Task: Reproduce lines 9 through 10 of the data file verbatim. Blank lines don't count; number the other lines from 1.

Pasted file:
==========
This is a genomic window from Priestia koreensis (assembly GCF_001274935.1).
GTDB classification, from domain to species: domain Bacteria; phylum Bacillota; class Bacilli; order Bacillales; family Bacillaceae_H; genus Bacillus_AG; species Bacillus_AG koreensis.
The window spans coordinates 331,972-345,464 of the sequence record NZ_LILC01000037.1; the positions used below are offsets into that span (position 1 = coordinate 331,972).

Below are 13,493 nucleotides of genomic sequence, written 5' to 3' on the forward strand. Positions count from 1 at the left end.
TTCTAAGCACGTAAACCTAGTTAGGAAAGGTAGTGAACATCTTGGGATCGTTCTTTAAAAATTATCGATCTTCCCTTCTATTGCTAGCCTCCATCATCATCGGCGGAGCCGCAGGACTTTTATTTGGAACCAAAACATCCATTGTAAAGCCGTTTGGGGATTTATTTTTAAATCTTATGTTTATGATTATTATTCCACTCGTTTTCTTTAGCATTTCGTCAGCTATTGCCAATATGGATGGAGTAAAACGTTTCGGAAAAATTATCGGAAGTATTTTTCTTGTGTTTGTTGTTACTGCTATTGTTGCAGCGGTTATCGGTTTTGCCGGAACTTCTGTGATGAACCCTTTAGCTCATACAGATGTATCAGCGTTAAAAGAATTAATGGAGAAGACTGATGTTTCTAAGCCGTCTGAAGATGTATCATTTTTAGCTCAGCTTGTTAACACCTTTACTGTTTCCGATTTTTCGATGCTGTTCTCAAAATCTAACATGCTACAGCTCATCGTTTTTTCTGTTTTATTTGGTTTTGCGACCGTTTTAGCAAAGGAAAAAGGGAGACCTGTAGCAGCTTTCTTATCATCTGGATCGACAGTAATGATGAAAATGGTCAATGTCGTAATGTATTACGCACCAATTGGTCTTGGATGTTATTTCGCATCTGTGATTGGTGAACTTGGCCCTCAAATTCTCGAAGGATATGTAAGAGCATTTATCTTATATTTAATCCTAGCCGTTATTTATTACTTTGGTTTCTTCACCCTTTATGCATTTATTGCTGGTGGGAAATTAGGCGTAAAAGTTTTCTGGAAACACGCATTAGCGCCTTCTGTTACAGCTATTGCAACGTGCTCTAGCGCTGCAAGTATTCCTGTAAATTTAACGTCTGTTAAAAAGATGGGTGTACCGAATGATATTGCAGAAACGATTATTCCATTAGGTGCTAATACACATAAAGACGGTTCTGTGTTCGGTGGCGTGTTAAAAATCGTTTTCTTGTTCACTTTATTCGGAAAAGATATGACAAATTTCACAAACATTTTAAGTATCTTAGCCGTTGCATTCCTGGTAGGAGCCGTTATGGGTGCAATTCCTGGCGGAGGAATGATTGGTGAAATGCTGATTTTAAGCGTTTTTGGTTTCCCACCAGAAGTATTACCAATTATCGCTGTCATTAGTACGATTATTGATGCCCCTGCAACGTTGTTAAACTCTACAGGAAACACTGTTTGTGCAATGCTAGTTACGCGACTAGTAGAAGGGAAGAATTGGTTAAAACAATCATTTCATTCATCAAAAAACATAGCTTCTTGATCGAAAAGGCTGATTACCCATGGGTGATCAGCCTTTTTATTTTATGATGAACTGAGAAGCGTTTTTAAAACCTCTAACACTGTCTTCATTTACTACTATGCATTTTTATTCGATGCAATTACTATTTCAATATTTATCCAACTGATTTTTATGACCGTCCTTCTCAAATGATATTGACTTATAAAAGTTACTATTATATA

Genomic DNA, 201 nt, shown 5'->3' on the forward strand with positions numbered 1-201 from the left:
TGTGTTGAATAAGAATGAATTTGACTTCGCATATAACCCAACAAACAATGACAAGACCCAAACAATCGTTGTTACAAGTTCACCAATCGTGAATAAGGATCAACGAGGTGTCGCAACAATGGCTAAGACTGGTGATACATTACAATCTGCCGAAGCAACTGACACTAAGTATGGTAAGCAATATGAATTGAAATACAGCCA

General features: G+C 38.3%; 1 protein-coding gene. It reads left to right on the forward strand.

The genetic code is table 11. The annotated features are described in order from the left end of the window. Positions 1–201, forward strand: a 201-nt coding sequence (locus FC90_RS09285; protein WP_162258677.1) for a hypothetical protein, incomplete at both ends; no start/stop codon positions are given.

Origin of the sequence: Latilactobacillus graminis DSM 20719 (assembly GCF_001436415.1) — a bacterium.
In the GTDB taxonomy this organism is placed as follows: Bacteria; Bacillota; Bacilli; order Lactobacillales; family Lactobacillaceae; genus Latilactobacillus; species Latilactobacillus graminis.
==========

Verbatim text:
The genetic code is table 11. The annotated features are described in order from the left end of the window. Positions 1–201, forward strand: a 201-nt coding sequence (locus FC90_RS09285; protein WP_162258677.1) for a hypothetical protein, incomplete at both ends; no start/stop codon positions are given.

Origin of the sequence: Latilactobacillus graminis DSM 20719 (assembly GCF_001436415.1) — a bacterium.